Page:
Opinion - Europe’s great refugee shame
2015-09-01 17:34:00 -
Immigration
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By Michael McGowan, a former MEP and president of the Development Committee of the European Parliament

 
I have long argued here that Europe must act in unity in addressing what has become the most serious migration crisis seen in Europe since 1945. Germany expects about 800,000 asylum seekers and refugees to arrive this year, twice the previous estimate; so far it has already received 218,221 asylum applications. And now Angela Merkel has spelt out in the bluntest of terms that the time is long overdue for the whole of the EU to work together and take responsibility for this horrific humanitarian disaster.
 
 

The latest data on refugee flows from the Middle East, Africa and the Balkans shows the scale and urgency of the crisis, as this year alone 240,000 men, women and children have risked the formidable dangers of crossing the Mediterranean, where already more than 2,000 lives have been lost.

 

Peter Sutherland, the UN special envoy on migration, has criticised the EU for its shortcomings and “less than satisfactory” response to the migrant crisis, while commending a number of countries, including Germany, Sweden and Ireland, for their response.

 

The number of people seeking asylum in Germany is set to exceed 800,000 this year, which is 40 per cent of all EU applicants. The UN has warned that Germany and Sweden are unfairly bearing the brunt of Europe’s refugee burden. This swift increase for Germany – already in 2015 more than double the numbers received last year – has taken Europe’s largest economy by surprise and left many towns and cities struggling to feed and house refugees. This July, more arrived in Germany than in the whole of last year.

 

And in less wealthy eastern European EU member states, tens of thousands of migrants are following illegal routes through parts of the Balkans. Greece, with its economic problems, gets little sympathy from the rest of the EU, and Italy is largely ignored as far as any practical or moral assistance. The EU refused to support Italy’s admirable Mare Nostrum refugee rescue plan last year, and there has been poor support for its underfunded successor run by the EU’s Frontex agency.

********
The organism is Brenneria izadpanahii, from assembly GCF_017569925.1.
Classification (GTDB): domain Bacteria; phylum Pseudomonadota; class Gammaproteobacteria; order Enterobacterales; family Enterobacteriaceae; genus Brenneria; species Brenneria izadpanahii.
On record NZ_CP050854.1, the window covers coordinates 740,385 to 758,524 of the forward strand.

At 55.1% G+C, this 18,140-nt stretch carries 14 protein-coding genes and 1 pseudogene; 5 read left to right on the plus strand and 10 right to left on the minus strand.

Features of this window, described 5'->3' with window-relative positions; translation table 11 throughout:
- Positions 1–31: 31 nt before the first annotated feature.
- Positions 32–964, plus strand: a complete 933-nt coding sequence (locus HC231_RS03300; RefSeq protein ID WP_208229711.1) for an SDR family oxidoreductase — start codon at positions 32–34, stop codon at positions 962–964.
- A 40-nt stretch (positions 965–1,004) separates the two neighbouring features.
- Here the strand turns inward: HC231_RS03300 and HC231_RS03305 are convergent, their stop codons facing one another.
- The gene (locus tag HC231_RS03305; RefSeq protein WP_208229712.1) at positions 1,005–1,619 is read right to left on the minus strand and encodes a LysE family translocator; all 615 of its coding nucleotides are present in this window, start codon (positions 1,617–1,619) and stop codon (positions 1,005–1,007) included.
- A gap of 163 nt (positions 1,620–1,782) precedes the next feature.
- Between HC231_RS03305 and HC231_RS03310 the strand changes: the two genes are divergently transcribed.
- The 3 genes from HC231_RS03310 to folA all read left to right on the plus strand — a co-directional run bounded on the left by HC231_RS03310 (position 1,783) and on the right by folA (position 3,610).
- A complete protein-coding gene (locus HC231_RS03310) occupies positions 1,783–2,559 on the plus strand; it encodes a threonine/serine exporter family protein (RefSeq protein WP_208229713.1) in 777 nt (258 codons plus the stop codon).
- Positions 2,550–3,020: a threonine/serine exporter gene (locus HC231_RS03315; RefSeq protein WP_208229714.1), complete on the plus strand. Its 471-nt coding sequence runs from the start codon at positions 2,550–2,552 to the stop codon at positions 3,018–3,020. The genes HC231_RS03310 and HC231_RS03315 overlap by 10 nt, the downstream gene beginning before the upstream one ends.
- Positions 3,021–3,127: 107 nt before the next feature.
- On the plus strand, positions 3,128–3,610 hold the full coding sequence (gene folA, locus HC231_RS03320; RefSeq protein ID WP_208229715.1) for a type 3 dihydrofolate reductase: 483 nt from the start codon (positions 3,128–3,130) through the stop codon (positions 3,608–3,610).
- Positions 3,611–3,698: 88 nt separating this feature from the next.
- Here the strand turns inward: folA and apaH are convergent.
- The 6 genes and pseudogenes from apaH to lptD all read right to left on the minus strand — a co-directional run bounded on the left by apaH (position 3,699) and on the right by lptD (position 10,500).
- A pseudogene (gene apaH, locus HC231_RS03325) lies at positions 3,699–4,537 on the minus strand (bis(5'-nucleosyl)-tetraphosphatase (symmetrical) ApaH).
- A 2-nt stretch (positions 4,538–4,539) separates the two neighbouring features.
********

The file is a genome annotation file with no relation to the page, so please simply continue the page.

European solution


The deaths of thousands of people trying to cross the Mediterranean requires a European solution, and it is to Europe’s shame that this is not being addressed. Global instability, war and mass displacement of populations in the Middle East and Africa have to be dealt with on a European scale as the number of migrants fleeing desperate situations detected on the EU’s borders in July trebled to 107,500, compared with a year earlier.

 

The scale of the crisis means the EU’s Dublin Regulation, which required refugees to claim asylum in the first country, must be revisited as part of a new European strategy, as will Ireland’s commitment to take 520 refugees this year and an additional 600 over the next two years.

 

Ireland understands why people leave their home countries to escape famine, poverty and exploitation, and Irish communities across the world, through Irish literature, music, diplomacy and peacemaking, have had an influential role in international co-operation. And this besides being blessed with a President in Michael D Higgins whose reputation as an internationalist is second to none.

 

The world is being torn by conflict, persecution and poverty, and the response to Europe’s biggest migration crisis since WW11 is a disgrace. Those who are trying to escape from these horrors are being demonised and described as ‘swarms’ coming across the Mediterranean and ‘breaking into’ our countries. And the response to this major humanitarian crisis has been higher walls, security guards, barbed wire and snarling dogs.

 

It is high time for EU member states to abandon their current blinkered, narrow-minded approach to the international migration crisis and to back new proposals by the EU for a centrally directed policy, and for fair and proportionate burden-sharing in terms of numbers of refugees accepted by each country. It is time for Europe to rise above petty nationalistic concerns and prejudices, and Ireland can help to lead the way.

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